We report a 9-year-old girl with Sturge-Weber syndrome (SWS) type III, whose motor function deteriorated after an episode of febrile status epilepticus. The patient had leptomeningeal angiomas in the left temporal, occipital, and parietal lobes. Complex partial seizures, which started at 8 months, were controlled by antiepileptic medications. At 9 years of age, she developed irreversible ischemic lesions in the left temporal and occipital regions after the febrile status epilepticus and her motor function deteriorated. In addition to antiepileptic medications, aspirin therapy was started. SWS type III is a rare disorder characterized by leptomeningeal angiomatosis without facial nevus. In addition to the chronic ischemia in the affected cortex, epileptic seizures result in a phased progression of ischemia in SWS. Although the patient's complex partial seizures had been well-controlled, a single episode of febrile status epilepticus resulted in permanent brain lesions. The impairment of appropriate hemodynamic response to status epilepticus, together with venous hypertension in the affected side in SWS may have caused the cerebral infarction in our case. Seizure control is crucial to improving the neurological prognosis of SWS.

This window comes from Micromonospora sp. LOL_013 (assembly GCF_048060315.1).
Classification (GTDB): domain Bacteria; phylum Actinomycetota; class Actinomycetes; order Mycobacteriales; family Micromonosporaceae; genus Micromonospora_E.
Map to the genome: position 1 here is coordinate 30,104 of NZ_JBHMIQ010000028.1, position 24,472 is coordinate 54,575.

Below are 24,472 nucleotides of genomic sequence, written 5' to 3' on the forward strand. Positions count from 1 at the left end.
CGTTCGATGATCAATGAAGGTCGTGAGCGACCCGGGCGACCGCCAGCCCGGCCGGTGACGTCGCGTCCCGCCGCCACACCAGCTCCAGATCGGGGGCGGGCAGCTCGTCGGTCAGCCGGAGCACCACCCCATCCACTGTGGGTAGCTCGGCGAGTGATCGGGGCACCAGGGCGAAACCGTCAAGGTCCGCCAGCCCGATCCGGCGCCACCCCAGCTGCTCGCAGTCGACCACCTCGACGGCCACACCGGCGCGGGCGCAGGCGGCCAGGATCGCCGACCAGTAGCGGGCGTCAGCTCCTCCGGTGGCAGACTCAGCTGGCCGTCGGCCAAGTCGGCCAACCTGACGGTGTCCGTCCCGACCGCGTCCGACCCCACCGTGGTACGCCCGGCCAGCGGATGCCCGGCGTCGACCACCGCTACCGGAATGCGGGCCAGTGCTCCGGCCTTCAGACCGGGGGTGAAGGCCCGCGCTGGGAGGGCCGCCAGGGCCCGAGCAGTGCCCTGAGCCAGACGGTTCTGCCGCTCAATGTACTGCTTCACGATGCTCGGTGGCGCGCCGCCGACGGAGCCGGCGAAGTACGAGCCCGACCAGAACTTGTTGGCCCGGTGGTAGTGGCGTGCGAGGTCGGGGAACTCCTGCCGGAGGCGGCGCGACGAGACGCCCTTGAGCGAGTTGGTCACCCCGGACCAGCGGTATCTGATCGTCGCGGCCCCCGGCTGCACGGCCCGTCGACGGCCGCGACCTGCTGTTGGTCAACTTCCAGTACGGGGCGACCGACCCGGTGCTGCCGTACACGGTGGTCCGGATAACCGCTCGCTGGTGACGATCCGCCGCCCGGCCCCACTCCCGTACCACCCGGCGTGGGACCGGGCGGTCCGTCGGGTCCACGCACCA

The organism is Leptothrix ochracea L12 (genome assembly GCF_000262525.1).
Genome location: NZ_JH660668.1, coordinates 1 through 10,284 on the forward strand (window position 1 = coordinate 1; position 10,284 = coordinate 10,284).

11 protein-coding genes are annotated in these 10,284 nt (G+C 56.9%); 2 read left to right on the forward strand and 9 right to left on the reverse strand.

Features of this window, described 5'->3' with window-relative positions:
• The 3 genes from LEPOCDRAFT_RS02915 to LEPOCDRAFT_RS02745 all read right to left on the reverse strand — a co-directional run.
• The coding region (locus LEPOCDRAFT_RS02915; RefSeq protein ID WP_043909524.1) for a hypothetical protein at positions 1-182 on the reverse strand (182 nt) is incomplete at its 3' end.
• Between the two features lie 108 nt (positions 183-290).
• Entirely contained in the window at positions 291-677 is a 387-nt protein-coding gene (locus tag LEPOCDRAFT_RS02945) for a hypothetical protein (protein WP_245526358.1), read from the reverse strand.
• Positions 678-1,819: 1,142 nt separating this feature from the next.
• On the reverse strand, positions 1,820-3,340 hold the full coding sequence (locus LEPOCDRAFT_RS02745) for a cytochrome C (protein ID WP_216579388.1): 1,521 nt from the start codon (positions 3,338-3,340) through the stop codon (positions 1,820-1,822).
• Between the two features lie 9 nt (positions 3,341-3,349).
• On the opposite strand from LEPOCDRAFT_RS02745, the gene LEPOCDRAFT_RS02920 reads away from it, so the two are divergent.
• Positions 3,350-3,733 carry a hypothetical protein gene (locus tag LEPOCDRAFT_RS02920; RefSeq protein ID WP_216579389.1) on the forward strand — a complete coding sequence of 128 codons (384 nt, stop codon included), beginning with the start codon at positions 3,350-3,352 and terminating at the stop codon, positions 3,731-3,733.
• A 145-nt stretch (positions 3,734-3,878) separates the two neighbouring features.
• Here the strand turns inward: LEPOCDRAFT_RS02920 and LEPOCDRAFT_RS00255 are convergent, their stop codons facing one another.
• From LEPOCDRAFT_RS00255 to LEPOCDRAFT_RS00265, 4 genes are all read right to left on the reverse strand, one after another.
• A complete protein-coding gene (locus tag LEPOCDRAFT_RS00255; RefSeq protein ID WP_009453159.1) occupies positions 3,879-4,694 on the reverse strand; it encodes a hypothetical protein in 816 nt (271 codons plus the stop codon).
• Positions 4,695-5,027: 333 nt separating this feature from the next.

|Number of pages||4|
|Journal||No To Hattatsu|
|Publication status||Published - 2017|
ASJC Scopus subject areas
- Pediatrics, Perinatology, and Child Health
- Clinical Neurology